with Angela Cox
Imposter Syndrome… Have you heard of it?
I feel like it’s the phrase on the street now but what does it actually mean?
Well imagine this. you have the job and the title you’ve strived for, the company perks that make your friends swoon and you appear to be your boss’s right hand person, yet despite these markers of success you have convinced yourself this fortuitous position is purely down to serendipitous luck. You won’t let yourself believe that your situation is down to your talent and capability and so you spend most days doubting yourself and lurking in the shadows waiting to be found out. You are rendered disabled by the shackles of self-doubt you question everything you do. Am I good enough? Is she/he better than me? Will I mess up this task?
Does this strike a chord? If yes, you could be suffering with Imposter Syndrome, a psychological phenomenon first identified in 1978 by psychologists Pauline Clance and Suzanne Imes. The good news is you are not alone as it is estimated that some 70% of successful people have experienced the syndrome. Effecting high achievers and/or perfectionists it is rife among those working in the senior ranks in business, so you may well be taking lunch with somebody who feels the same.
Imposter Syndrome is particularly prevalent in an individual who sets huge targets or has high expectations. Failure to reach the goals can result in strong feelings of self-doubt and anxiety plus thoughts of being a lesser person than others.
Imposter Syndrome stifles natural talent and creates difficult working cultures as those suffering hide their true- and best-selves. Imposters often require a stamp of approval from leaders and rarely celebrate successes. They can demand too much from those who work with and for them.
I believe the route out of Imposter Syndrome includes five things.
Acknowledge the Facts
You have reached the heights you have because you have the experience, qualifications and skills for the role, and this makes you credible. You were recruited to do the role by people who know what they are looking for. Remind yourself of these facts often.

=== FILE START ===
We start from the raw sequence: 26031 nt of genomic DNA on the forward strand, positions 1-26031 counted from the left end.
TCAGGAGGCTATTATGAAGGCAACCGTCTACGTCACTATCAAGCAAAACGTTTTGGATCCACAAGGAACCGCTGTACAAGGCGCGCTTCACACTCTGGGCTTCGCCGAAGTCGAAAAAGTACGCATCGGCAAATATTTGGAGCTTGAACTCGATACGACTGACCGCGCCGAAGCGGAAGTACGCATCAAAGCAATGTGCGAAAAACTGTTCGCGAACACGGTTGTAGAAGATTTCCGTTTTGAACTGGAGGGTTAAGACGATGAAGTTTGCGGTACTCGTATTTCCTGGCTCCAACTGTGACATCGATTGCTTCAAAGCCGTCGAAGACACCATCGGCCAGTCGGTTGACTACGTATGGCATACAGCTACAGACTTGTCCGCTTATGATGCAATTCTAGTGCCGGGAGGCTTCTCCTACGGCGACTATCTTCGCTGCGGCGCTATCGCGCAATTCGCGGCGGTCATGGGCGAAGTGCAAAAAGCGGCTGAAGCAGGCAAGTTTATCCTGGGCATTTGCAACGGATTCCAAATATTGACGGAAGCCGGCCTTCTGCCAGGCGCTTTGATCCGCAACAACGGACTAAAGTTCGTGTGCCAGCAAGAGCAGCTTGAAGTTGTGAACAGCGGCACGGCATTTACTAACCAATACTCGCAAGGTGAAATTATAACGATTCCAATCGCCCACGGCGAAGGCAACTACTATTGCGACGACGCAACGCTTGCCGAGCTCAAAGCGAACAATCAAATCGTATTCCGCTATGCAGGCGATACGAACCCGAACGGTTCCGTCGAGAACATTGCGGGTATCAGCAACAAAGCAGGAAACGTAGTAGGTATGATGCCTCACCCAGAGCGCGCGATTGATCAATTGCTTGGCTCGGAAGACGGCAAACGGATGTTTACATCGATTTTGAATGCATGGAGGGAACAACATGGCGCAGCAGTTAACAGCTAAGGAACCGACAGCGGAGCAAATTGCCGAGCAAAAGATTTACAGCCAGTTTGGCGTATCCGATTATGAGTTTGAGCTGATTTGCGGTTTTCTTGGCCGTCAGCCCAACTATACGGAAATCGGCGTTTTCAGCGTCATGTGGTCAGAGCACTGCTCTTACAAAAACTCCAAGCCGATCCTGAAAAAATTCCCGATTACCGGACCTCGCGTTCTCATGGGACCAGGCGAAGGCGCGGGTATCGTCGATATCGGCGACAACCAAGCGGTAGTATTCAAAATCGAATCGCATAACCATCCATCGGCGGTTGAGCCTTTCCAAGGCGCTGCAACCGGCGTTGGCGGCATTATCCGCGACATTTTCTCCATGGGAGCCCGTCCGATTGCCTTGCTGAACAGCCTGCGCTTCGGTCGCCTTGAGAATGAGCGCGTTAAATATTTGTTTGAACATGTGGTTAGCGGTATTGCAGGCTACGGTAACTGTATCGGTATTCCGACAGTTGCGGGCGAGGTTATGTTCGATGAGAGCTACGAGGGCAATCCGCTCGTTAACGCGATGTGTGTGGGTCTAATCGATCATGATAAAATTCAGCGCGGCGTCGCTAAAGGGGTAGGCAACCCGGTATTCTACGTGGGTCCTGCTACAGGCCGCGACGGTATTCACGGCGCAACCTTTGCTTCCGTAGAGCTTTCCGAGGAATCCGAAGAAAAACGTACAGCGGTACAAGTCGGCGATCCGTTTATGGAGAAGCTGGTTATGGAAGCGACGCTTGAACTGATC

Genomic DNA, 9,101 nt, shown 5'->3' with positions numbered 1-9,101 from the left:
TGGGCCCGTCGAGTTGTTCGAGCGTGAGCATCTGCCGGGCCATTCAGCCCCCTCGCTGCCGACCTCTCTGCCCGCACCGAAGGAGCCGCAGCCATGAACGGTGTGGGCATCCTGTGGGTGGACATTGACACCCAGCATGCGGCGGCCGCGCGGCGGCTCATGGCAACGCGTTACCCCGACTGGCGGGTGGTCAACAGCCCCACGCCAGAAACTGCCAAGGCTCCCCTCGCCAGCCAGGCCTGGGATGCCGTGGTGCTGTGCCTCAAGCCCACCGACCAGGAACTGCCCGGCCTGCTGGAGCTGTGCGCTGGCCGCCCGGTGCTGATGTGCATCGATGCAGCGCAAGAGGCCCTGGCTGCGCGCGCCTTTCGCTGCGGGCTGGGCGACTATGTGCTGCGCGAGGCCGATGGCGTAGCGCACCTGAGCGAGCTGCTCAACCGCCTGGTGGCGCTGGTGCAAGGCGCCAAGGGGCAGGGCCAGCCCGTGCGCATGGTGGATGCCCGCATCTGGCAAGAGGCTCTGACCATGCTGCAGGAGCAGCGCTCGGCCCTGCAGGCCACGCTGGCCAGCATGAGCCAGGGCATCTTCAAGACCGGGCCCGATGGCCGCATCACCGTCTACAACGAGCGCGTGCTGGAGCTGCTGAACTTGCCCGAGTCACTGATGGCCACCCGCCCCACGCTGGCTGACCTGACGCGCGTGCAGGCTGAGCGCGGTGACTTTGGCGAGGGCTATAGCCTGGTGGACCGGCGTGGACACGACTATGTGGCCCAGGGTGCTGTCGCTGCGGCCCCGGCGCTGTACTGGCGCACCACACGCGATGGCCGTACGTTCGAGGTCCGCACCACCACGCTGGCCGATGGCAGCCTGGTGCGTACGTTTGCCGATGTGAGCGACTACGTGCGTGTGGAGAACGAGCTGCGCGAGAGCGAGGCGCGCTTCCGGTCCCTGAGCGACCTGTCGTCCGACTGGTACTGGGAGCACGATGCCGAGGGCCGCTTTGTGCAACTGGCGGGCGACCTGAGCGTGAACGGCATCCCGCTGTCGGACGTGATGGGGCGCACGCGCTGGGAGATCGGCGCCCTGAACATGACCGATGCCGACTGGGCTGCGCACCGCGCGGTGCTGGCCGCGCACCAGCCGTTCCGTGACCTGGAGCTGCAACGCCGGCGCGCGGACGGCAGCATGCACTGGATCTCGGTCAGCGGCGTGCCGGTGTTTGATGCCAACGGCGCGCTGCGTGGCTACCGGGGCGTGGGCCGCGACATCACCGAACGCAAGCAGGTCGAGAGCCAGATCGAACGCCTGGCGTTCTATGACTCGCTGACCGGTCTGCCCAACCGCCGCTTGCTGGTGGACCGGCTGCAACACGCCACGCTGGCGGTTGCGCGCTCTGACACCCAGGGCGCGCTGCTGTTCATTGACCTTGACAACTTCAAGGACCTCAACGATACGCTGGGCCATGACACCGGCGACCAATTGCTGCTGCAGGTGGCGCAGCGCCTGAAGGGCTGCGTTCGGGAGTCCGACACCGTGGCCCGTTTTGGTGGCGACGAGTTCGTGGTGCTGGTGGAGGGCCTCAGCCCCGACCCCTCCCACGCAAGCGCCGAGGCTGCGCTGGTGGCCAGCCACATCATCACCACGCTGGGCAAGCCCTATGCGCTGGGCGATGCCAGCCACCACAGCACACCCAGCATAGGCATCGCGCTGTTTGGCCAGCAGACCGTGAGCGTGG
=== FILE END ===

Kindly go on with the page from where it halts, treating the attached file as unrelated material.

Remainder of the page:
Celebrate your Successes
If you have Imposter Syndrome, you’ll be an expert at failing to acknowledge your wins. To mitigate this, celebrate everything you achieve, however small. Be your own cheerleader and shake those pom-poms with pride. Write your achievements down weekly and revel for at least a moment before moving on the next.
Accept your own stamp of approval
Learn to accept your own validation as the best validation. You don’t need constant praise and recognition from external sources if you see your own praise as the highest honour. This act of self-respect will help you develop a higher level of self-worth
Reframe the thoughts
When your self-talk tells you that you are not good enough, not clever enough, a fraud, or something negative reframe the thought to the positive opposite and say this new version out loud. Tune into your thoughts often by asking yourself ‘what have I been thinking in the last hour’ and get to work on the reframe.
Show you can be vulnerable
This is the ultimate superpower for those suffering with imposter syndrome. Be comfortable with asking for help or saying, ‘I don’t know’. You don’t have to have all the answers and you certainly don’t have to be perfect. Your vulnerability is the key to the imposter syndrome shackles.
Courtesy of Angela Cox, Mindset Mentor & Behavioural Change Coach
If you would like a free discovery call with Angela contact at firstname.lastname@example.org